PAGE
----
Geisinger, Evan benefit from COVID-19 loan repayment relief
Data from the Centers for Medicare & Medicaid Services (CMS) shows Geisinger received $312,575,961 while Evangelical Community Hospital received $17,612,405 in loans through the Accelerated and Advance Payment (AAP) Program.
This Medicare loan program allows health care providers to receive advance payments typically used in emergencies. The program was expanded in March to help hospitals and clinics with cash flow amid the spread of COVID-19. According to CMS, the agency issued $106 billion in payments to providers and suppliers.
Passed by Congress and the Senate in late September and subsequently signed into law by President Donald Trump, the Continuing Appropriations Act stalls the start of repayment to one year after the loans were issued and 29 months to repay the debt until it becomes due in full with lowered interest and repayment rates.
Those funds initially were to be repaid about 4 months after being issued and in August as Evangelical’s debt came due, hospital administrators there raised concerns about repayment with Congressman Fred Keller.
James Stopper, vice president of finance, Evangelical, said the advanced payments maintained cash on hand and ensured money would be available in the face of temporary losses caused by declining patient volume. Hospital revenue dropped when services were greatly scaled back into early May as a result of COVID-19 mitigation measures.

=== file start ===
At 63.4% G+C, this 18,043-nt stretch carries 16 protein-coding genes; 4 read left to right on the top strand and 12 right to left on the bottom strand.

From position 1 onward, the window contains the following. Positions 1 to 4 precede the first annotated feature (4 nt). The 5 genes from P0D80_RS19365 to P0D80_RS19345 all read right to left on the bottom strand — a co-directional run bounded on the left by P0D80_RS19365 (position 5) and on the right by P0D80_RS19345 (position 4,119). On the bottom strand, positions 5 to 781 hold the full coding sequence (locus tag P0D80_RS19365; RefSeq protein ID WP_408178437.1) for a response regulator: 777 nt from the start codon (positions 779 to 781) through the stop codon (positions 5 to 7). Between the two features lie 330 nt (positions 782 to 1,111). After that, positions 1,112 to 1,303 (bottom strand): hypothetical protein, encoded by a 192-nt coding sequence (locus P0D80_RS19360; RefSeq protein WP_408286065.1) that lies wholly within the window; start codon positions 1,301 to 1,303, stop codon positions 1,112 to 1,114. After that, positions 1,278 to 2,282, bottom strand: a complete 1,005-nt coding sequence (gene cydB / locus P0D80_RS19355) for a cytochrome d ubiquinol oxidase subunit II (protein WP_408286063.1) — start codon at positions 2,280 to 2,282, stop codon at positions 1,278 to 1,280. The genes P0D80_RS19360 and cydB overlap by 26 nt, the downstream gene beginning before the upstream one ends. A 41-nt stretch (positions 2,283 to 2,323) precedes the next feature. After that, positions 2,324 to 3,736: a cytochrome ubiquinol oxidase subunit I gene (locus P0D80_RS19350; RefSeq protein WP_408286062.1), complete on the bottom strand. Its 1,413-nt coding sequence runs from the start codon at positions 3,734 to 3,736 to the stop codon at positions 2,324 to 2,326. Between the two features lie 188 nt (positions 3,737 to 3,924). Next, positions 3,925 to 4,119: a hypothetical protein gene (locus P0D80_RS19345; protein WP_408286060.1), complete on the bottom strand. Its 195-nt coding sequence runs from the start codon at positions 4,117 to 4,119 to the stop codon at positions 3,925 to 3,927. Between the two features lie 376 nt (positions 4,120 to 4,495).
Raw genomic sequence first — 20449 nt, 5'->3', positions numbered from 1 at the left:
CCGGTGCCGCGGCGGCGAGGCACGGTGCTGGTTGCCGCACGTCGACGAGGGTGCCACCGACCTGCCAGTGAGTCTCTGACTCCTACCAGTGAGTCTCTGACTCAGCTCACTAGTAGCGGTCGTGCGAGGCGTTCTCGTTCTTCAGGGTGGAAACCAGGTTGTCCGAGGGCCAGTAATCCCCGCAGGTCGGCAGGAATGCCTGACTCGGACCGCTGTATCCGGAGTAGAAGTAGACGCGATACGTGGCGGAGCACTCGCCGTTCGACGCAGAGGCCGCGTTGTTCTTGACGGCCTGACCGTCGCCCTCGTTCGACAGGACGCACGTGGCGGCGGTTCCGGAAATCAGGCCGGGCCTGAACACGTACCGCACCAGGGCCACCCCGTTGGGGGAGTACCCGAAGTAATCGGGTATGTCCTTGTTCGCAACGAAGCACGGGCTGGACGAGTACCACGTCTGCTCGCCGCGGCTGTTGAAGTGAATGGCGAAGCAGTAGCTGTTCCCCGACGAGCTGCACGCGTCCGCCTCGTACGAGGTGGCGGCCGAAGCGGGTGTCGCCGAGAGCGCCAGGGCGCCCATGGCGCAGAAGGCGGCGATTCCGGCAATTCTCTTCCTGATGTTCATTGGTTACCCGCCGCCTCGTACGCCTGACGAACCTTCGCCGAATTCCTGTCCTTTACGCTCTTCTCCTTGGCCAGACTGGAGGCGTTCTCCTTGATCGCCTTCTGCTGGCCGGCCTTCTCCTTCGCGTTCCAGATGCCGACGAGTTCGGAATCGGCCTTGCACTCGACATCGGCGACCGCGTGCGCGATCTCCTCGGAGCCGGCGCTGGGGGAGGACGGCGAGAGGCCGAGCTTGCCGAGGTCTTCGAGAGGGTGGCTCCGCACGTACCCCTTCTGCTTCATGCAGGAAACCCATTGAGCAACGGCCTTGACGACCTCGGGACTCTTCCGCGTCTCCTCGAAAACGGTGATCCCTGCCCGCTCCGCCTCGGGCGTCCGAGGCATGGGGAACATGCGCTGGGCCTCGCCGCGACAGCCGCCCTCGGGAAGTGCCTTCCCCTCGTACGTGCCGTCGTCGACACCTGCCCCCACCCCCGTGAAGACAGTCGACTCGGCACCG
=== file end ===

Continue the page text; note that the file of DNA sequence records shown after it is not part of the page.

“The funds can be used to cover payroll and other expenditures in the event the pandemic causes the worst-case scenario where expenses far exceed income from daily operations,” Stopper said.
“Repayments will begin in April 2021 but are not due to be repaid in full until September 2023,” he said.
Geisinger used its funds at eight hospitals and more than 250 clinics in Pennsylvania as the hospital system prepped for COVID-19.
“We are grateful for these payments and CARES Act grant funding, but the negative impact of COVID-19 far exceeds these payments. With COVID-19 still present in our communities, the delay in repayment allows for the continued availability of these funds so we can remain ready to care for our communities in the event of the virus’ resurgence,” according to a prepared statement released by Geisinger.
Geisinger's statement expressed optimism that Congress would pursue further relief by converting the advances into forgivable loans "that would defer payment or would not need to be repaid should COVID continue to strain healthcare organizations this fall and winter."
"Doing so will not fully reimburse caregivers but can help minimize the negative financial impact COVID-19 has caused health systems, including Geisinger," the statement read.
Keller said helping rural hospitals operate through the pandemic is a top priority.
“I supported the accelerated payment option originally provided in the CARES Act, and Congress is continuing to examine how to further improve the options available and give rural hospitals the help they need. We are working to help our hospitals manage the repayment of this funding in a way that doesn’t adversely affect the people they serve,” Keller said.